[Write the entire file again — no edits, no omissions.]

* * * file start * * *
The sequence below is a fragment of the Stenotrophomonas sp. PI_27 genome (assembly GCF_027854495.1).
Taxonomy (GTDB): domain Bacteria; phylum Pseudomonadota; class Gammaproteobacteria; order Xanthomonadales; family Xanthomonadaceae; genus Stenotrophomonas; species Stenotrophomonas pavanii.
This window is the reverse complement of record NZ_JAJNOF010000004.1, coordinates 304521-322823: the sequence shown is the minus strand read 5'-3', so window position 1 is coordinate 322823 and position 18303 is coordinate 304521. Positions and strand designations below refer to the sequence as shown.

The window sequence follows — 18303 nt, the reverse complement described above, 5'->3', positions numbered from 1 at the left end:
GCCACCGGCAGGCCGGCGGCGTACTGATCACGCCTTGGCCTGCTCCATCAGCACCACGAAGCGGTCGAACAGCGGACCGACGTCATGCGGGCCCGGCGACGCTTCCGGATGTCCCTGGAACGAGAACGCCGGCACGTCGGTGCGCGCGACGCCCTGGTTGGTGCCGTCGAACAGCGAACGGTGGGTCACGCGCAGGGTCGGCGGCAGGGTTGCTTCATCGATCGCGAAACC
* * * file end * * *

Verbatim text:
The sequence below is a fragment of the Stenotrophomonas sp. PI_27 genome (assembly GCF_027854495.1).
Taxonomy (GTDB): domain Bacteria; phylum Pseudomonadota; class Gammaproteobacteria; order Xanthomonadales; family Xanthomonadaceae; genus Stenotrophomonas; species Stenotrophomonas pavanii.
This window is the reverse complement of record NZ_JAJNOF010000004.1, coordinates 304521-322823: the sequence shown is the minus strand read 5'-3', so window position 1 is coordinate 322823 and position 18303 is coordinate 304521. Positions and strand designations below refer to the sequence as shown.

The window sequence follows — 18303 nt, the reverse complement described above, 5'->3', positions numbered from 1 at the left end:
GCCACCGGCAGGCCGGCGGCGTACTGATCACGCCTTGGCCTGCTCCATCAGCACCACGAAGCGGTCGAACAGCGGACCGACGTCATGCGGGCCCGGCGACGCTTCCGGATGTCCCTGGAACGAGAACGCCGGCACGTCGGTGCGCGCGACGCCCTGGTTGGTGCCGTCGAACAGCGAACGGTGGGTCACGCGCAGGGTCGGCGGCAGGGTTGCTTCATCGATCGCGAAACC